This is the second of three parts of my feature on poet Wilmer Mills. Mills was born in Baton Rouge, Louisiana. He was graduated from The McCallie School in 1988 and The University of the South in Sewanee, Tennessee with a B.A. in English Literature in 1992. He received a Masters in Theology from Sewanee in 2005. His first book of poems, a chapbook, Right as Rain, was published by Aralia Press in 1999. His first full-length collection of poems, Light for the Orphans, was published by Story Line Press in 2002.Wilmer Mills has published poems in The New Republic, The Hudson Review, The Southern Review, Poetry, The New Criterion, Shenandoah, Literary Imagination, and others. His poems have been anthologized in Penguin/Longman Anthology of Contemporary American Poets, 2004, and are forthcoming from The Swallow Anthology of New American Poets.Mills has worked as a carpenter, furniture maker, sawmill operator, artisan bread baker, white oak basket weaver, farmer, and a white water raft guide, and poetry teacher among other things. He lives with his wife, Kathryn, and their two children in a bungalow he built himself in Sewanee, Tennessee. But he currently teaches poetry at The University of North Carolina at Chapel Hill where he is their Kenan Visiting Writer.
To hear Wil read two poems, click here.
To read more of the essay he excerpts in our interview, click here.
To see some of his paintings, click here.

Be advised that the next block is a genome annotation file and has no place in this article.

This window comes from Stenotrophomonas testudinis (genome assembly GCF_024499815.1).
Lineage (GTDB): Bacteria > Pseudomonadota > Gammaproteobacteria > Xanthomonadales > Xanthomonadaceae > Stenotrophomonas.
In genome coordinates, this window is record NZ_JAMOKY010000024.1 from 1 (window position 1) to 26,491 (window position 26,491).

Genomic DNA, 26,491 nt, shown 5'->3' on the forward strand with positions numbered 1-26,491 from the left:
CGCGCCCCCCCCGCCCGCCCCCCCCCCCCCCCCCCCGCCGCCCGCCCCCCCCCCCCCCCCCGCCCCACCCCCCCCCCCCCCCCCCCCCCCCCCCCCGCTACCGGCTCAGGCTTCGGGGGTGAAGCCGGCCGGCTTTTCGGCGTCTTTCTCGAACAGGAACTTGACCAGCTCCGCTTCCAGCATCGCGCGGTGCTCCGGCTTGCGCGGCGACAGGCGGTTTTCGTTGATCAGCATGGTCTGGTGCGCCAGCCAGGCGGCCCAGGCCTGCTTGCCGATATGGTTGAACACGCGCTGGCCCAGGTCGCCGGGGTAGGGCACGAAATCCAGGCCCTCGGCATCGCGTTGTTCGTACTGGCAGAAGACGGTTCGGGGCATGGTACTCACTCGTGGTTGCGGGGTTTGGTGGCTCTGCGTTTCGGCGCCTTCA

LeAnne: Describe your creative process.
Wil: I’m a linguistic bower bird. I collect words, bits of conversation, road signs, etymologies, etc. I write down what I find in a pocket notebook, and these bits and pieces then germinate in my mind and slowly settle into the lines of my poems. Whole poems grow out of certain images on their own. I don’t go after poems. They come to me as sonic excitement clicking in the syllables. I wait for the idea, the thing, the moment--wait until it appears already packaged in the phonetic music that will make it sing.
Then, ironically, what writes a poem is the syntax. Once I latch onto the right syntactical pattern (a tone, a pacing of clause, subject, and verb), the poem basically writes itself, pulling the subject matter along through the meter, sometimes in rhyme. It is important not to force the language to go where you want it to go, but to listen to it and let it guide you. The word “author” is descended from the same word as “augur,” meaning “seer.” A poet’s job is to see things, to point out the obvious that other people don’t see, not to reinvent reality with some hokus-pokus romantic notion of “inspiration” or creativity. That’s called disappointing the obvious. Once I have a draft of a poem, I sometimes spend years revising it. That’s when the real writing takes place.
LM: Tell me about your book of poems.
WM: In 1999, I published a small chapbook called Right as Rain by Aralia Press. In 2002, my full-length book of poems, Light for the Orphans, was published by Story Line Press. The press is now out of business, and my book is out of print, but used copies can still be found. Many of the poems in that book are narratives, stories about imaginary characters. That means that I am also a fiction writer--only I do it in verse, not prose.
Recently I have begun writing fiction in prose. A short story of mine was in the April issue of Image.
More from Wilmer Mills on Monday.